Beautiful mixed race doctor greets a nurse during job interview. The women are shaking hands.
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Senior living operators looking to fill director-level positions should focus on a candidate’s cultural fit within a community rather than focusing on experience, according to one senior living marketing consultant.

In a white paper analyzing its senior living recruiting services, Bild & Co. reviewed more than 35 recruiting case studies from 2022 and 2023 across 11 states for regional, executive and sales directors.

On average, Bild reported, more than 100 applicants apply for a regional position, 40 for a sales position and 35 for an executive director position. After screening, an average of 10 candidates are interviewed for a position, which is filled within approximately two months, according to the senior living marketing consulting company.

Although Bild found that new sales executive hires have a retention rate of 80% past the first 90 days on the job, CEO Jennifer Saxman told McKnight’s Senior Living that she was “disheartened” to see that after nine months, that retention figure drops to 40%.

The industry accepts that turnover as the norm, Saxman said, but it doesn’t have to be that way. The problem, she added, is that senior living companies always are looking for someone better than the last candidate, when they should be focusing on quality candidates who can bring fresh perspectives.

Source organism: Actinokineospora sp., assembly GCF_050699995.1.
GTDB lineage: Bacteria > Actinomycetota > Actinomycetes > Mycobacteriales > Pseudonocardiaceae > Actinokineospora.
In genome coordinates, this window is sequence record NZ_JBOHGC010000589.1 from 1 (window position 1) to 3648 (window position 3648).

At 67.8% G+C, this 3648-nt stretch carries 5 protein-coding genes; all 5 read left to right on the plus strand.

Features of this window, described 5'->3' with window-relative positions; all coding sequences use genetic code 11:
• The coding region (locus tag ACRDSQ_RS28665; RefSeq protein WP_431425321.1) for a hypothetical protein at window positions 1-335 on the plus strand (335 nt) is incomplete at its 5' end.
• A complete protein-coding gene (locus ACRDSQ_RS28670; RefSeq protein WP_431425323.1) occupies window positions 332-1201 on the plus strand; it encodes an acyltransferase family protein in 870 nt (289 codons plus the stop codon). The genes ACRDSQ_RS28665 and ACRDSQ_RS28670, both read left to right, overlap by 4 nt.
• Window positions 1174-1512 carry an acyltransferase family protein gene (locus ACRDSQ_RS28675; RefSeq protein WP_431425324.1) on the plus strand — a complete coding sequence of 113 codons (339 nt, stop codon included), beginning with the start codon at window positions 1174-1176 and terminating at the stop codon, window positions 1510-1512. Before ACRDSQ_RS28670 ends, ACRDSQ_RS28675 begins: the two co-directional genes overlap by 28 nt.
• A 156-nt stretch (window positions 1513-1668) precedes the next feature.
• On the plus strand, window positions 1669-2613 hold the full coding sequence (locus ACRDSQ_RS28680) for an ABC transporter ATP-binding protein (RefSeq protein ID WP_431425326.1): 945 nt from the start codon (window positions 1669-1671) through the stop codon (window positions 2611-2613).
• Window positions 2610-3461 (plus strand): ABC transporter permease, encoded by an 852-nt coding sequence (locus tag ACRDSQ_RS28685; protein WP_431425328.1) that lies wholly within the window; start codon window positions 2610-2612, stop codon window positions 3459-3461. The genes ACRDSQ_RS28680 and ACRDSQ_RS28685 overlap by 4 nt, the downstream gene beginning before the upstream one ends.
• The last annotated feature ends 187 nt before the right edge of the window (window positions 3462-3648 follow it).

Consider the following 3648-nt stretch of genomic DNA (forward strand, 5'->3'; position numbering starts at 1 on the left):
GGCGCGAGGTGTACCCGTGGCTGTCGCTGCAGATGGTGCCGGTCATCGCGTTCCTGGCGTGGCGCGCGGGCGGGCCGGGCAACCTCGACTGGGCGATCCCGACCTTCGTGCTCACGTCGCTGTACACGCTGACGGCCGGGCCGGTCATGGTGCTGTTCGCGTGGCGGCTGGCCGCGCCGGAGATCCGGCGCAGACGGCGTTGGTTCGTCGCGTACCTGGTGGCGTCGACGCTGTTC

“Job experience is important, but we’re lifelong trainers,” Saxman said. “I would rather bring in someone with the personality and who can contribute to our culture.”

The senior living industry, she said, likes to talk about culture, but she challenged companies to “put your money where your mouth is.” She relayed her own story, as a 22-year-old college graduate that someone “took a chance on.” She was hired at a continuing care retirement community and said she excelled in her position after receiving training and encouragement.

“Where are more of those people? If you want the right culture or to bring youth into our space, look at recent college graduates,” Saxman said, adding that spending time on someone from outside the industry who is “hungry and wants to grow” can help companies build successful teams.

In its talent assessment, Bild found that 29% of candidates who ranked the highest in recruitment had a high sincerity factor and high empathy for others’ needs. And 22% overall had a high drive for economic gain, which helped provide motivation during long projects and assignments.

The highest ranked traits among senior living executive-level candidates included their ability to be interactive and gregarious with people, as well as patient, passive and complacent. Other common traits successful candidates had included being deliberate, agreeable, independent and balanced.

“A lot of our clients do not realize how important and how much influence the right executive director has on the sales individual’s success,” Saxman said, adding that community leaders must be good at more than managing the budget and the operational side of a community.

“That’s a dynamic role. The executive director has to be the one keeping their finger on the pulse of what’s going on at the sales side,” she said.